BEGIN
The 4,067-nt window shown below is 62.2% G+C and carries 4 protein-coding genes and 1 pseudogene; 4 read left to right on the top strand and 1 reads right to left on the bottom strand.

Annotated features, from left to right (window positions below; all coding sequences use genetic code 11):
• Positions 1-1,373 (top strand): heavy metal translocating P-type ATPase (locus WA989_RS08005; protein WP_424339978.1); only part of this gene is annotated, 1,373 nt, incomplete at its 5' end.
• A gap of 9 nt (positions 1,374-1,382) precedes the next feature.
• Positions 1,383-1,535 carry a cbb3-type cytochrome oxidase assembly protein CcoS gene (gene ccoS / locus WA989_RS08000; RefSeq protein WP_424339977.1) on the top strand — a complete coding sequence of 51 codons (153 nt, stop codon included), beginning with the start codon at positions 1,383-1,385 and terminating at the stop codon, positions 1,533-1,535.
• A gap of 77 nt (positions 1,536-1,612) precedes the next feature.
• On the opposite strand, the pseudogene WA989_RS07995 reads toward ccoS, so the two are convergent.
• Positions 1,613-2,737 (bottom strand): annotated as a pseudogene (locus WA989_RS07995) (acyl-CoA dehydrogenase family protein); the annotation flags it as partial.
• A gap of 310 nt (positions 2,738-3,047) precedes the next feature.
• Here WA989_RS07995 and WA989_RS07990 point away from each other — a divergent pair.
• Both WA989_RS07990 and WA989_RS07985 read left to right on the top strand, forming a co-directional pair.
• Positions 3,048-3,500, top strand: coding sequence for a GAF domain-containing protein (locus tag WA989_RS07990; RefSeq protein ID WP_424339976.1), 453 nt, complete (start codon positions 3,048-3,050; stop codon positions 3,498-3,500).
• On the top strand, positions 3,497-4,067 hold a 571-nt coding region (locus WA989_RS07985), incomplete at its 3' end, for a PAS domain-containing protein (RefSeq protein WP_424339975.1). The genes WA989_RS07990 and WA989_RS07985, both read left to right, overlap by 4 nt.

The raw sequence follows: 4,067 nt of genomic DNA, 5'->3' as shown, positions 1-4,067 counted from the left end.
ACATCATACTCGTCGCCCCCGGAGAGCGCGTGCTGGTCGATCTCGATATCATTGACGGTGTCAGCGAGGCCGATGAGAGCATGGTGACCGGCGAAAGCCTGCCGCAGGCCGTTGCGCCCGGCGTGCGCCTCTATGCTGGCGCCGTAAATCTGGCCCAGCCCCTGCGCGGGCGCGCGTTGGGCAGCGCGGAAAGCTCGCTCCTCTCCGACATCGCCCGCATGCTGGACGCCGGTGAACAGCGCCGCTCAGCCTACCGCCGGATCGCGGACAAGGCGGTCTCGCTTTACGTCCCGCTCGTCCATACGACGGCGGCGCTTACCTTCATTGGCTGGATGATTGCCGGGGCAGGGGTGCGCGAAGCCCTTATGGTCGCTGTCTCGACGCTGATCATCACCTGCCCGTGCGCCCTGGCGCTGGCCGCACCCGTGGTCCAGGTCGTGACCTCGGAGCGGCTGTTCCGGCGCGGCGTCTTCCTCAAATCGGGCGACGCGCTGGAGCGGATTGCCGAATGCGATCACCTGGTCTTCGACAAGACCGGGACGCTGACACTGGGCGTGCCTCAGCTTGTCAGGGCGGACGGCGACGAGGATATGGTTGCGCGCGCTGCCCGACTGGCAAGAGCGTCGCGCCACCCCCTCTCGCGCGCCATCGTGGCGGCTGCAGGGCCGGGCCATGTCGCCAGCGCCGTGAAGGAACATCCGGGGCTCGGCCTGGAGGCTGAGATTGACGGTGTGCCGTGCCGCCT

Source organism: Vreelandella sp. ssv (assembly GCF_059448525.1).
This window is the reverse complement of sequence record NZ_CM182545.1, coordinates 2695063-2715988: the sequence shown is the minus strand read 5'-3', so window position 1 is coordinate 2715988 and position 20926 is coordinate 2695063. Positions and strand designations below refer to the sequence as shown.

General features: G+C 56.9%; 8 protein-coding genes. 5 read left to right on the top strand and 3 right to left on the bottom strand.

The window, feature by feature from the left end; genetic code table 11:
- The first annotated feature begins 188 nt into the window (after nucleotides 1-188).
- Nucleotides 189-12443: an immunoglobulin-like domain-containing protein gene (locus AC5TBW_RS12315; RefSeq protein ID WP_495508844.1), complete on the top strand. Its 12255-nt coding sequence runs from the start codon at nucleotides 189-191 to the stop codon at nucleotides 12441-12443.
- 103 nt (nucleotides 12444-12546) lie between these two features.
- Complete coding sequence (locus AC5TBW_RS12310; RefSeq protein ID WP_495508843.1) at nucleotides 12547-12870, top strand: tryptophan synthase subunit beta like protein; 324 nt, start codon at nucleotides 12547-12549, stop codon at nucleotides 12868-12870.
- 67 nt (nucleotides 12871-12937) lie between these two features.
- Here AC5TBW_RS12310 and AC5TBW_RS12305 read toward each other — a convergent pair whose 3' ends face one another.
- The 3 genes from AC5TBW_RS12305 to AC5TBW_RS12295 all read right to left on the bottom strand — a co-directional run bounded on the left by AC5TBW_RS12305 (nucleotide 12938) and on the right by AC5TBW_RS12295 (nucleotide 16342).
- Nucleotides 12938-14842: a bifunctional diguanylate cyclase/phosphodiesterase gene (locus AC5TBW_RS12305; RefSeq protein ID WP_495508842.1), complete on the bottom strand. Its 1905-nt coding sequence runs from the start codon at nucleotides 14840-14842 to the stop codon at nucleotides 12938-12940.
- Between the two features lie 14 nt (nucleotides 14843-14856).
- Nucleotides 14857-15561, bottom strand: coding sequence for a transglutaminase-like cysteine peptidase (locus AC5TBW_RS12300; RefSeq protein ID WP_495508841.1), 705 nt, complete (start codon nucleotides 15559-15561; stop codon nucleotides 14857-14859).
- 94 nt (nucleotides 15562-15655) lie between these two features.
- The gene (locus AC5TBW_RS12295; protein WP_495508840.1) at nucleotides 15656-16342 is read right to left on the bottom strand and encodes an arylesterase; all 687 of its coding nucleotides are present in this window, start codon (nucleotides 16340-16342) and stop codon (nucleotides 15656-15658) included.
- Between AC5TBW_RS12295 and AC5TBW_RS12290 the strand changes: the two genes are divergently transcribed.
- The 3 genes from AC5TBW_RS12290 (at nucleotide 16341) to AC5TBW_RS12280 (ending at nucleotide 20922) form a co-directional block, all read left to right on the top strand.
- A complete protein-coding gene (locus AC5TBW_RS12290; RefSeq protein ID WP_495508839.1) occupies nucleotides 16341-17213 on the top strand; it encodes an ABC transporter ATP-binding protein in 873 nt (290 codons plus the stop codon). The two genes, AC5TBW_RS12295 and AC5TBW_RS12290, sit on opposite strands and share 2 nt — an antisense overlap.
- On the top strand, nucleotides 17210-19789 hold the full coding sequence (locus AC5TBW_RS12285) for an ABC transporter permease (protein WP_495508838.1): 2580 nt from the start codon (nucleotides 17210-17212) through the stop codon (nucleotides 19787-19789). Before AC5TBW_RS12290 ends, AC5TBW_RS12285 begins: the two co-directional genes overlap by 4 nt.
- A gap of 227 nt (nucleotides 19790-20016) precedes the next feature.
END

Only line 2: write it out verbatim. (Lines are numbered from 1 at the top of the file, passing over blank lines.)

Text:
Annotated features, from left to right (window positions below; all coding sequences use genetic code 11):